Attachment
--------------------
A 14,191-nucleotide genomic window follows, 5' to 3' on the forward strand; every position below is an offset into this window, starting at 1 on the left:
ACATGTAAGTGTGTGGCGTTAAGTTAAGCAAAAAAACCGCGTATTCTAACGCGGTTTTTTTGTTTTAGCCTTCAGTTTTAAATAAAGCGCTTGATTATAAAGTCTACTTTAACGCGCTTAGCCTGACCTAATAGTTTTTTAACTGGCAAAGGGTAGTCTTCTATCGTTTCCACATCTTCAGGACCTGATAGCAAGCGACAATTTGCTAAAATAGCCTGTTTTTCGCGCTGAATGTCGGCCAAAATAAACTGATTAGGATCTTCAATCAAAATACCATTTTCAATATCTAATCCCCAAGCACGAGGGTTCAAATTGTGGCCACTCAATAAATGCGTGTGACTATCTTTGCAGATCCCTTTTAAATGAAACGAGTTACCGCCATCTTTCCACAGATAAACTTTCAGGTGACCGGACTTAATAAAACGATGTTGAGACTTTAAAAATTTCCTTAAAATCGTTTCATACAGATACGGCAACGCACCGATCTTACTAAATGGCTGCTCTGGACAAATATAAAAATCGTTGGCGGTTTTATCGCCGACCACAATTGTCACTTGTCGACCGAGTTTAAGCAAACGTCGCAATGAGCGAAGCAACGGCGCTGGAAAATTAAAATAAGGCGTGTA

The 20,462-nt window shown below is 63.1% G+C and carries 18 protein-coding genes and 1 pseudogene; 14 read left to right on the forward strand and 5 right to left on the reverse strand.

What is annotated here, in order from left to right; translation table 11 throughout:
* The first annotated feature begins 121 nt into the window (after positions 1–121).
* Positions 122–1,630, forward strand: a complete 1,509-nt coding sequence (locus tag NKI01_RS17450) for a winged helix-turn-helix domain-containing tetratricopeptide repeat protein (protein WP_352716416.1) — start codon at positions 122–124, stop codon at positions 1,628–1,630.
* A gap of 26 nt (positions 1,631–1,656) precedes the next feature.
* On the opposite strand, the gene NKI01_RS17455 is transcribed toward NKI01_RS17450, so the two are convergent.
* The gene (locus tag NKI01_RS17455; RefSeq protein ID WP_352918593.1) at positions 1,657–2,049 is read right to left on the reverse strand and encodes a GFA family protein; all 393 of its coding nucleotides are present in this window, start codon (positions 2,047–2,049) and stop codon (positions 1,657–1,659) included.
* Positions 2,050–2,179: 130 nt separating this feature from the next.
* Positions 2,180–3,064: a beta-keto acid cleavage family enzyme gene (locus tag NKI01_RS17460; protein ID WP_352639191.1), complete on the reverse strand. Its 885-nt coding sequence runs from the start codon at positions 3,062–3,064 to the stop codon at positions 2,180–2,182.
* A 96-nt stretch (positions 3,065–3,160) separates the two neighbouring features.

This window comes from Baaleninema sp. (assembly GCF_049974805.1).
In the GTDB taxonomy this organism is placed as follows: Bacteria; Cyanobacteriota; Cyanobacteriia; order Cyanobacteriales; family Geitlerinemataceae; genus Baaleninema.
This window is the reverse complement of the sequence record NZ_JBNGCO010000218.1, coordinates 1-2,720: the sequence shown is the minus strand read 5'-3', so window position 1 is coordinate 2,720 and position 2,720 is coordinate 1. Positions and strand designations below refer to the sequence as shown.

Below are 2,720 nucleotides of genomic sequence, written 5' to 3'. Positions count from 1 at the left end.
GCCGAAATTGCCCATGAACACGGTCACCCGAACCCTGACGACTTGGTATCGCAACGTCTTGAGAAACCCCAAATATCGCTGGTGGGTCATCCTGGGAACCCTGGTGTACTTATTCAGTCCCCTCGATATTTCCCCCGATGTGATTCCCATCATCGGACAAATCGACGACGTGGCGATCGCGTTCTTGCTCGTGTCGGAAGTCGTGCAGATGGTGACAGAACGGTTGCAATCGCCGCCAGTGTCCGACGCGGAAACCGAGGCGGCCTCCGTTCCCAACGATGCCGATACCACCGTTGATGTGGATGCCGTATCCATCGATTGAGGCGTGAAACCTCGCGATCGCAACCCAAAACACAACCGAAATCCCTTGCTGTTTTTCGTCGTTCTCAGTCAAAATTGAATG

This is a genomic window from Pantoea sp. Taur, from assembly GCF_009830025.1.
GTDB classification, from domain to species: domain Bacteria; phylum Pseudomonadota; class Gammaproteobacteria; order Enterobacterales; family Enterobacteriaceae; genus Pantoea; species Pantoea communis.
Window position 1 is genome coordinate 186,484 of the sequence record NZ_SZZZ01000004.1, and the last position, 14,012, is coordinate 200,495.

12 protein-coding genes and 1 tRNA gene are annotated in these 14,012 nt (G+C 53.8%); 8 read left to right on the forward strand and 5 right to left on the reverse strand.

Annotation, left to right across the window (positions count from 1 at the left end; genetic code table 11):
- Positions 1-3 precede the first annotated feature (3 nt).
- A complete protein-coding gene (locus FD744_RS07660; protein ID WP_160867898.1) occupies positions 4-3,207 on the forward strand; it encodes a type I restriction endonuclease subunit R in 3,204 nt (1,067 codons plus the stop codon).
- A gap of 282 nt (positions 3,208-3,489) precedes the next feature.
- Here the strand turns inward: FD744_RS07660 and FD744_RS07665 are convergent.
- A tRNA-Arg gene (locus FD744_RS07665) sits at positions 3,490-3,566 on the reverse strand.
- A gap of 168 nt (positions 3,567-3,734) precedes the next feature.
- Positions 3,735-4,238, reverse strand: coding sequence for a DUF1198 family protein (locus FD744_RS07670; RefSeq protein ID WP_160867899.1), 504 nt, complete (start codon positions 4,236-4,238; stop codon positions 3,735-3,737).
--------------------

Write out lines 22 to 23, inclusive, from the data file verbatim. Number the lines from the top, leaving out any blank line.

Annotation, left to right across the window (positions count from 1 at the left end; genetic code table 11):
- Positions 1-3 precede the first annotated feature (3 nt).